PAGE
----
Dewey, William T.
Manuscript Diary of William T. Dewey, Esq., Railroad Engineer, New York City and Ashland Farm, Sullivan County, New York, 1836-1838

octavo, 77 manuscript pages, entries dated 24 January 1836 to 15 March 1838, bound in flexible sheep, spine badly chipped, edges, corners, and boards worn, scuffed and rubbed, entries written in ink, in a small, closely written, but very legible hand.

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The diary begins 24 January 1836 and ends on 15 March 1838. It contains 75 numbered pages, plus 2 manuscript pp. at rear describing some of the family history of Ebenezer Dewey and Thomas Dewey.  This lists births and deaths beginning in 1756, and also includes a passage about Revolutionary War experiences, mentioning battles, his enlistment in 1775 in the Provincial Army, and later in the Artillery, etc. The first page of the diary is inscribed “Daily Memoranda of William Dewey, Civil Engineer.”

In addition to the diary there are several obsolete forms of currency from several banks tipped into the volume on blank pages. The bills are from The Union Bank of Massachusetts – five dollar note- 1856; The Yates County Bank – One Dollar Bill -1855; Fairfield County Bank – Ten Dollars – 1863; Bank of Westfield New York – 1850. There are also five newspaper clippings related to the Dewey family tipped in as well.

           William T. Dewey, Esq. (1813-1876)

William T. Dewey was born 24 January 1813 the son of Timothy Dewey (1784-1853) and Sylvia Canfield (1786-1831) of Salisbury, Connecticut. His parents married in 1811 and had seven other children besides William. William was educated as an engineer and was also admitted to the bar in Watertown, New York.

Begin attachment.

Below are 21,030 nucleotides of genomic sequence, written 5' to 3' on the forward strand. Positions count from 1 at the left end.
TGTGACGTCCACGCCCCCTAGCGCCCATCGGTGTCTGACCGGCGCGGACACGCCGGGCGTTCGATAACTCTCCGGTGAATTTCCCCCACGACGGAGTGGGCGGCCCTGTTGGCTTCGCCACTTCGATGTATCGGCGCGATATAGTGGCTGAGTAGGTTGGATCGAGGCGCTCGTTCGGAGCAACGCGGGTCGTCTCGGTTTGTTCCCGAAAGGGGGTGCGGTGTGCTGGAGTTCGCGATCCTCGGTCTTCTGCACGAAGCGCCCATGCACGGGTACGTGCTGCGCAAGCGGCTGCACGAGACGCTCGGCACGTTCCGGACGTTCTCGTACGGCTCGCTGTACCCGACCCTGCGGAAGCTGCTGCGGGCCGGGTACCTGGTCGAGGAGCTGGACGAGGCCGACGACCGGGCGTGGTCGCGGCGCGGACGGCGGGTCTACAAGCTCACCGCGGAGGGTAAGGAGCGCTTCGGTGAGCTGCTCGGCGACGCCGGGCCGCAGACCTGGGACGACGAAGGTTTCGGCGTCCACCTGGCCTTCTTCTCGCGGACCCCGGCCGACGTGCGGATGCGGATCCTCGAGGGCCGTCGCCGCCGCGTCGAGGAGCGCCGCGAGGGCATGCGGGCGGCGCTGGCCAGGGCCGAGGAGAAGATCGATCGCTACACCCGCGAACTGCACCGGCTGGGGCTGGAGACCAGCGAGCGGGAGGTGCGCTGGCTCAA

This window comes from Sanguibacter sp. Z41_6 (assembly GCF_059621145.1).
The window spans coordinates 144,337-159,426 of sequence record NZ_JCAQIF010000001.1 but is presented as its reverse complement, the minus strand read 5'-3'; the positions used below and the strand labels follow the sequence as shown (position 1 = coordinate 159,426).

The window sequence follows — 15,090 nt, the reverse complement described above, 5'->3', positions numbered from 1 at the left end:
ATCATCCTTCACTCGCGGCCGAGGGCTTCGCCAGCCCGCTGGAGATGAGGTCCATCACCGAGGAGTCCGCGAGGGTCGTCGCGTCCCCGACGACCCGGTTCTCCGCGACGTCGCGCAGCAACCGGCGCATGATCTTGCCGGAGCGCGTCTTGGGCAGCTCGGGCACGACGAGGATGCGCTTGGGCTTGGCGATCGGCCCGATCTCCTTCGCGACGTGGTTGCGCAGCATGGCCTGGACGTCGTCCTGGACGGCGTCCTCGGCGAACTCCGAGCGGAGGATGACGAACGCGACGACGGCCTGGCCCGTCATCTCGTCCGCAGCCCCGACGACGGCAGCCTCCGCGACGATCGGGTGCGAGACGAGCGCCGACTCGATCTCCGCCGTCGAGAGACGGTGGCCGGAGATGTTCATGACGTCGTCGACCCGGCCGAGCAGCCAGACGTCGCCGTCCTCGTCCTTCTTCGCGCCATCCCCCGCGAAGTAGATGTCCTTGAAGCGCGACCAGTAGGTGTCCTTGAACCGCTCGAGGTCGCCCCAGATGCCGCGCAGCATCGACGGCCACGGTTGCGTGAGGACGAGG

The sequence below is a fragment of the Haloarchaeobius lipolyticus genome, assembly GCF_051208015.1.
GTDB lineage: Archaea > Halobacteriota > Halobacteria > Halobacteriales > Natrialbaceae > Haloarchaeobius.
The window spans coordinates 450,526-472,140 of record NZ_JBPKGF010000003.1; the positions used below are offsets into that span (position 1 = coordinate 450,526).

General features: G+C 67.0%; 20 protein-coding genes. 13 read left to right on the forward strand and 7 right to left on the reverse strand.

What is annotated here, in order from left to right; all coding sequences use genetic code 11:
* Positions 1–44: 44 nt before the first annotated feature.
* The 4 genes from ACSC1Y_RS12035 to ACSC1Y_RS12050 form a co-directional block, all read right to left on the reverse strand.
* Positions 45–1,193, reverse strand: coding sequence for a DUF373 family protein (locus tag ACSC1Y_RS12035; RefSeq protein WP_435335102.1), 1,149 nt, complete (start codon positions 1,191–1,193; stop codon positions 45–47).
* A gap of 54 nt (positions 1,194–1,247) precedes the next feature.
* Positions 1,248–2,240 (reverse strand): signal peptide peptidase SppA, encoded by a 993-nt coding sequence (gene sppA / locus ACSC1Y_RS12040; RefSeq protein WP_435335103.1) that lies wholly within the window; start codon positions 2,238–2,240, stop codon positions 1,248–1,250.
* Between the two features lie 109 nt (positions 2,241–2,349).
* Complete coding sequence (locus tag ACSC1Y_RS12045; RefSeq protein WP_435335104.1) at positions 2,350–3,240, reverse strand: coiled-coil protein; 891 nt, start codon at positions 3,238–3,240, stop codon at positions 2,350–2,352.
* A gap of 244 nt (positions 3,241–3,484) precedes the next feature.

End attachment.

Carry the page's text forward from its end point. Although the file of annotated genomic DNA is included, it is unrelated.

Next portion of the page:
William came from a family of engineers, his father Timothy Dewey was a civil engineer in Albany New York until 1820. Dewey Sr. then moved to New York City and afterwards to Europe to study the manufacture of illuminating gas, and then built the first plant in America in New York City about 1823. Gas had been made and burned before, but this was the first plant ever started to produce this illuminant permanently for consumption.  His house on Grand Street in New York City was the first to use gas in the city. Dewey was also the editor of a newspaper called the Mechanics Gazette, at this time.

William and his father were identified with the construction of the Rome, Watertown and Ogdensburg Railroad. William served three terms as an assemblyman from the county. William never married and owned a considerable library and was something of a Shakespearean, and gave readings throughout the area.

William Dewey played an important role as a railroad engineer in New York State. He was employed by the city of New York to explore routes for railroads heading west of New York City. One of the routes included the Erie railroad; Dewey was placed in charge of survey crews to the western portions of New York State. At this time some areas of the state were quite remote. His plans were on a grand scale and included making Kingston a port of entry for Upper Canada.

          Timothy Dewey’s later years were spent with his son, William, at the family’s beautiful estate of Ashland Farm, where he died in 1853. William T. Dewey died in 1876 at the age of 64, also at the Ashland Farm estate. William and his father had earlier obtained about 1,400 acres, known as the Soper Swamp, which they drained with 13 miles of pipe and produced the beautiful Ashland Farm.

         Excerpts from the diary:

         His writing encompasses a mixture of survey work on the railroad, and personal entries.